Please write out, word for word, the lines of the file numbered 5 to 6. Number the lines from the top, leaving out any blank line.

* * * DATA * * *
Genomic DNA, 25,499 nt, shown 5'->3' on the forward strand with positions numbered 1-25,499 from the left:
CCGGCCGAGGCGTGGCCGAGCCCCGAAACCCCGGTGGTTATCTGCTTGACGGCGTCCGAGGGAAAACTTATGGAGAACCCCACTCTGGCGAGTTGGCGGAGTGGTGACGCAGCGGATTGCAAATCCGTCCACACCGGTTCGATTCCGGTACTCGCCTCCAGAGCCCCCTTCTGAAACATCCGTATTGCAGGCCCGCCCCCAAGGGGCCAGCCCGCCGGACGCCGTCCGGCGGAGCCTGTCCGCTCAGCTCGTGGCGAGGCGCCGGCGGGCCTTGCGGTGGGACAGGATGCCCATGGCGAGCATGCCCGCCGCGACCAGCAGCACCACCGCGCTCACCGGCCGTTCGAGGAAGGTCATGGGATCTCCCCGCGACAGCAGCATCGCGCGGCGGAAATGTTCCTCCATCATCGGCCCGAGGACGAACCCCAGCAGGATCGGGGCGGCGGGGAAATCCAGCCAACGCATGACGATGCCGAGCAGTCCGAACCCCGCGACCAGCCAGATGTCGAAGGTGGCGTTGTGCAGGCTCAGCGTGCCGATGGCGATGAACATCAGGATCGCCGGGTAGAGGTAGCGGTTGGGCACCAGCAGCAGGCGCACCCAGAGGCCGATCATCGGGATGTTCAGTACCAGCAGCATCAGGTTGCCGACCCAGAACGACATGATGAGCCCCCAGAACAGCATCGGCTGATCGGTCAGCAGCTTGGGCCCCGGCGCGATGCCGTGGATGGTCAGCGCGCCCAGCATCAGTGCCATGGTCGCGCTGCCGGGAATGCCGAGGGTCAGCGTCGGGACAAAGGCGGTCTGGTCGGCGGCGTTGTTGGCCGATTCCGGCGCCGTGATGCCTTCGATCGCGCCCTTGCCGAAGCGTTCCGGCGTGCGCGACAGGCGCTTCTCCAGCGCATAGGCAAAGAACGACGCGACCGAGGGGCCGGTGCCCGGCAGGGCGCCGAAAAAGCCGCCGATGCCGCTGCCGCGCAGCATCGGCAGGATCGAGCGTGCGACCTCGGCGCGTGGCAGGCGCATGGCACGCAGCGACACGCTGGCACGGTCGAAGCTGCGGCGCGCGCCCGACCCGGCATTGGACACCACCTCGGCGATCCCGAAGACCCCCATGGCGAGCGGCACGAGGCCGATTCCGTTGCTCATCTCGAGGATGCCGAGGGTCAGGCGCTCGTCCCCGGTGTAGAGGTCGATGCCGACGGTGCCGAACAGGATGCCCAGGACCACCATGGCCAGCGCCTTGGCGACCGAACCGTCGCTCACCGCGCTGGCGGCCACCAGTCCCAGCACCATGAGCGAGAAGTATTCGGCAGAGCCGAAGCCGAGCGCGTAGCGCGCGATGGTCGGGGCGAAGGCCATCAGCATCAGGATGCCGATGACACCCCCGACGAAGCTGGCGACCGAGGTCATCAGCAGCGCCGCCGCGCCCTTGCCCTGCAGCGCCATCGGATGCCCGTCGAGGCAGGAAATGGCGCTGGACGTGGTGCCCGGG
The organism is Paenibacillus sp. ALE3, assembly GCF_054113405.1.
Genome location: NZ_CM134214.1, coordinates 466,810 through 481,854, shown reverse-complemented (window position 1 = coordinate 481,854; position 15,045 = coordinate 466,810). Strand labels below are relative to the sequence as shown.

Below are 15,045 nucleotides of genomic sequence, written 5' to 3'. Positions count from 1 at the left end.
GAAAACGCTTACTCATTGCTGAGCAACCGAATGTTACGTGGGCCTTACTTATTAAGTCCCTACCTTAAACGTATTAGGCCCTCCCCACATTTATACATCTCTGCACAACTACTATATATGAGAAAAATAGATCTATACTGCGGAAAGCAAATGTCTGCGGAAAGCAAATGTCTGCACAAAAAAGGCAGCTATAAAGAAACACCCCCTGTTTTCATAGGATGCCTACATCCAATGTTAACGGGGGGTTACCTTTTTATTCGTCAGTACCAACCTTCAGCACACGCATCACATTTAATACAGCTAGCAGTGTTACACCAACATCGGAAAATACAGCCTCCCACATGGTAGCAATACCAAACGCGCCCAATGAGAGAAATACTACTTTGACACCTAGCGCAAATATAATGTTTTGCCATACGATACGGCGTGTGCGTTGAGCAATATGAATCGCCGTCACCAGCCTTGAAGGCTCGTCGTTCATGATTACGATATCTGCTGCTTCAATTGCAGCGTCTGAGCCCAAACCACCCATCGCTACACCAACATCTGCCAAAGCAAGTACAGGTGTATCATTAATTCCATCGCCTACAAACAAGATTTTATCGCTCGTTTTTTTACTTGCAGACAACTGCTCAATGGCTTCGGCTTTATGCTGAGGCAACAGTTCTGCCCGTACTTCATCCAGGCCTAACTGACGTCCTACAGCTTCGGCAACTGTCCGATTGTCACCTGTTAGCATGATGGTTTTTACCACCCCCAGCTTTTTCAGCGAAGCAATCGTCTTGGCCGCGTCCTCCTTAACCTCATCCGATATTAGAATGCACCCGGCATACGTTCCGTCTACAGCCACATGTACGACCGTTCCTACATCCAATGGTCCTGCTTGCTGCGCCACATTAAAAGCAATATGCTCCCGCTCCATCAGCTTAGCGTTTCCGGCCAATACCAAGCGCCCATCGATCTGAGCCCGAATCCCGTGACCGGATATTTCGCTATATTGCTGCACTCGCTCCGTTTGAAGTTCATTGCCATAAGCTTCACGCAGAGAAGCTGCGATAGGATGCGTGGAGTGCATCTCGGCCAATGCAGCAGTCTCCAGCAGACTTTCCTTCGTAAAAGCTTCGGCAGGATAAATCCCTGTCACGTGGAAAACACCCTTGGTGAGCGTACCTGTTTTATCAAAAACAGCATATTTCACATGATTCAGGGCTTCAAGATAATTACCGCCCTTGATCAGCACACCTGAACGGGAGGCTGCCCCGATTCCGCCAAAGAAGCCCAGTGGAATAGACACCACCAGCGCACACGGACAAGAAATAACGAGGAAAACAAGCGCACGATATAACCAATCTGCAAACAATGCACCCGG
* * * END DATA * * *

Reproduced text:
Below are 15,045 nucleotides of genomic sequence, written 5' to 3'. Positions count from 1 at the left end.
GAAAACGCTTACTCATTGCTGAGCAACCGAATGTTACGTGGGCCTTACTTATTAAGTCCCTACCTTAAACGTATTAGGCCCTCCCCACATTTATACATCTCTGCACAACTACTATATATGAGAAAAATAGATCTATACTGCGGAAAGCAAATGTCTGCGGAAAGCAAATGTCTGCACAAAAAAGGCAGCTATAAAGAAACACCCCCTGTTTTCATAGGATGCCTACATCCAATGTTAACGGGGGGTTACCTTTTTATTCGTCAGTACCAACCTTCAGCACACGCATCACATTTAATACAGCTAGCAGTGTTACACCAACATCGGAAAATACAGCCTCCCACATGGTAGCAATACCAAACGCGCCCAATGAGAGAAATACTACTTTGACACCTAGCGCAAATATAATGTTTTGCCATACGATACGGCGTGTGCGTTGAGCAATATGAATCGCCGTCACCAGCCTTGAAGGCTCGTCGTTCATGATTACGATATCTGCTGCTTCAATTGCAGCGTCTGAGCCCAAACCACCCATCGCTACACCAACATCTGCCAAAGCAAGTACAGGTGTATCATTAATTCCATCGCCTACAAACAAGATTTTATCGCTCGTTTTTTTACTTGCAGACAACTGCTCAATGGCTTCGGCTTTATGCTGAGGCAACAGTTCTGCCCGTACTTCATCCAGGCCTAACTGACGTCCTACAGCTTCGGCAACTGTCCGATTGTCACCTGTTAGCATGATGGTTTTTACCACCCCCAGCTTTTTCAGCGAAGCAATCGTCTTGGCCGCGTCCTCCTTAACCTCATCCGATATTAGAATGCACCCGGCATACGTTCCGTCTACAGCCACATGTACGACCGTTCCTACATCCAATGGTCCTGCTTGCTGCGCCACATTAAAAGCAATATGCTCCCGCTCCATCAGCTTAGCGTTTCCGGCCAATACCAAGCGCCCATCGATCTGAGCCCGAATCCCGTGACCGGATATTTCGCTATATTGCTGCACTCGCTCCGTTTGAAGTTCATTGCCATAAGCTTCACGCAGAGAAGCTGCGATAGGATGCGTGGAGTGCATCTCGGCCAATGCAGCAGTCTCCAGCAGACTTTCCTTCGTAAAAGCTTCGGCAGGATAAATCCCTGTCACGTGGAAAACACCCTTGGTGAGCGTACCTGTTTTATCAAAAACAGCATATTTCACATGATTCAGGGCTTCAAGATAATTACCGCCCTTGATCAGCACACCTGAACGGGAGGCTGCCCCGATTCCGCCAAAGAAGCCCAGTGGAATAGACACCACCAGCGCACACGGACAAGAAATAACGAGGAAAACAAGCGCACGATATAACCAATCTGCAAACAATGCACCCGG